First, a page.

Glover Quin: Larry Fitzgerald Offers To Pay Fine For DBs If They Hit Him High

By: Will Burchfield
@burchie_kid

Larry Fitzgerald, entering his 14th NFL season, will do whatever it takes to stay on the field — even if it means offering to pay an opponent’s fine.

Lions safety Glover Quin said on Wednesday that Fitzgerald often tells opposing defensive backs to hit him above the waist rather than below, with the proposition that he’ll cover whatever fine the player might incur from the NFL.

“He’ll tell you on the field, ‘Hey bro, I’ll pay your fine for you. Don’t hit me in the legs.’ He’d rather you hit him up high,” said Quin.

Apparently it’s not just Quin who’s heard this from Fitzgerald.

“He’ll say it all the time. I’m pretty sure I’m not the only DB, you can ask anybody. He’ll tell you, ‘Hey man, don’t take my knees out,” Quin said.

Quin clarified that Fitzgerald isn’t asking defensive backs to take it easy on him, only to avoid hitting him in a way that could cause serious long-term damage.

“Now, as a DB, you’re going to take the lower hit because this hit right here,” said Quin, pointing toward his head, “is going to get you a fine. But he’ll tell you, ‘Hey, I’ll pay your fine for you.'”

Asked if he’s ever known Fitzgerald to follow through on his offer, Quin shook his head and said, “I don’t know about all that stuff.”

Fitzgerald, whose Cardinals visit the Lions on Sunday, is known to be a frequent talker on the field, though not in a combative way. He prefers to ask opposing cornerbacks about their families, and sometimes offers them advice after catching a pass on a well-run route.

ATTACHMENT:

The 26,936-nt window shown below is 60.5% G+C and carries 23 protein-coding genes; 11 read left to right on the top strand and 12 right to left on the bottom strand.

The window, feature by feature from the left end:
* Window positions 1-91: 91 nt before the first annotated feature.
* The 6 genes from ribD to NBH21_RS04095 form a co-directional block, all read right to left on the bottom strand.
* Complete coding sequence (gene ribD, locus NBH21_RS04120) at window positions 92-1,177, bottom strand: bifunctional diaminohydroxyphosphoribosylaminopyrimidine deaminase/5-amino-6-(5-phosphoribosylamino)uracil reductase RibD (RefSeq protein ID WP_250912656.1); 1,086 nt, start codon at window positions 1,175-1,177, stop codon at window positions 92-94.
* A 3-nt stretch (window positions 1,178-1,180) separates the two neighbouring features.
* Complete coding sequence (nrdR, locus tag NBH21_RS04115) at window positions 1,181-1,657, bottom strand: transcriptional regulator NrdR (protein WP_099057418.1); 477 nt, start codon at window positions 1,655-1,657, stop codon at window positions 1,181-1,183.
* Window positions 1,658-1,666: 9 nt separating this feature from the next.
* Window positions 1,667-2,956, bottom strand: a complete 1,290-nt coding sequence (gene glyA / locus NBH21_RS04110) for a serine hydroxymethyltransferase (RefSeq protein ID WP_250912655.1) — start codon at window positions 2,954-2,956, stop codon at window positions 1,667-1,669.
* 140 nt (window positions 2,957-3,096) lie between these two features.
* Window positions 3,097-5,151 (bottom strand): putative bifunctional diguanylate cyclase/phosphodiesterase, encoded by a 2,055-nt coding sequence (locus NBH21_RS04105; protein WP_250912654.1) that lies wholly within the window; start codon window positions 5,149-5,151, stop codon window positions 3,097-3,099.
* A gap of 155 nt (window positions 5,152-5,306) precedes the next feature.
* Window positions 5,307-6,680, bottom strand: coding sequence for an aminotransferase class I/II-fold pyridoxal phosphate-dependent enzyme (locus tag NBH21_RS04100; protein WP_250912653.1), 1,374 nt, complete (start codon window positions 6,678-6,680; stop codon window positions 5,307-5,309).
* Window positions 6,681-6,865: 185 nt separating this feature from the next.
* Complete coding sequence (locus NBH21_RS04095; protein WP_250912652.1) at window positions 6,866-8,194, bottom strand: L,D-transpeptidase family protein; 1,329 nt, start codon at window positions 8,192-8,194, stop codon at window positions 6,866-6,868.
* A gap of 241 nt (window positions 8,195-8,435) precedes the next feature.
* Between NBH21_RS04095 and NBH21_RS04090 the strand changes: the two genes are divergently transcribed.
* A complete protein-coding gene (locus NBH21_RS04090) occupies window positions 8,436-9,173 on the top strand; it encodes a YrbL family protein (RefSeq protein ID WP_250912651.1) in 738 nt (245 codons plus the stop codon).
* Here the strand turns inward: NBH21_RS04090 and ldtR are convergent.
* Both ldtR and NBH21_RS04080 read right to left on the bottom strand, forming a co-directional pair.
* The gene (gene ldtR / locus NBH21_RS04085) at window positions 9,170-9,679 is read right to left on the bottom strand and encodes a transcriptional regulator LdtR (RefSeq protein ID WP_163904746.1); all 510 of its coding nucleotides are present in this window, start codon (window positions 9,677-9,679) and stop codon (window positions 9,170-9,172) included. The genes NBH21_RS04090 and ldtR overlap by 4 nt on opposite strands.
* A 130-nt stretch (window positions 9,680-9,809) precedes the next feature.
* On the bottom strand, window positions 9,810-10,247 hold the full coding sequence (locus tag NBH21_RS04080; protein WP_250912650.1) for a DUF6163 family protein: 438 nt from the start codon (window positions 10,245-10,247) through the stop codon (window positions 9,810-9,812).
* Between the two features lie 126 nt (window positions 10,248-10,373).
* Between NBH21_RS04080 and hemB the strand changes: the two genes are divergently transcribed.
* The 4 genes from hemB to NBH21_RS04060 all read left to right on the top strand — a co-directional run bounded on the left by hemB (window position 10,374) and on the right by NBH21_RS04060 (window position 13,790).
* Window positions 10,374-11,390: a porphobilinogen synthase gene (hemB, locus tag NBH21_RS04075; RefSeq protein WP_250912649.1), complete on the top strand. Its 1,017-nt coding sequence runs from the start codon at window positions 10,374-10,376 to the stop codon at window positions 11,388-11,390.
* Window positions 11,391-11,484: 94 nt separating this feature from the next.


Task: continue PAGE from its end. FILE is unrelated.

“From a guy like Fitzgerald, you take it and you accept it. It’s not like he’s talking noise before the fact. He’s telling you, ‘On this right here, I gave you this and you bit. That’s how I got you.’ You’re taking that from a Hall of Famer. He’s not out there to be your friend, but he’s a friendly guy,” said Quin.

This stands in contrast to former Lions receiver Anquan Boldin, who was anything but friendly on the field of play.

“(Fitzgerald) seems a little nicer than Anquan. He’s not out there trying to be your friend, but Anquan wasn’t trying to talk to you or be nice at all,” Quin said. “You’ll see Fitzgerald on film help you up.”

Of course, this isn’t something that Quin always appreciates.

“I kind of look at that as a shot at me. Like, you tackled me but you’re going to help me up — nah, don’t help me up. Know what I’m saying?” Quin said with a laugh. “But I’ve played against Fitz a few times and he’s cool. Every time we play we talk. I don’t know him super personally off the field, but it’s one of those respect things.”

Quin and Fitzgerald have defied NFL logic over the course of their respective careers. Quin has made 116 consecutive starts dating back to 2009, the longest streak among active safeties, while Fitzgerald has missed just six games in 13 seasons.

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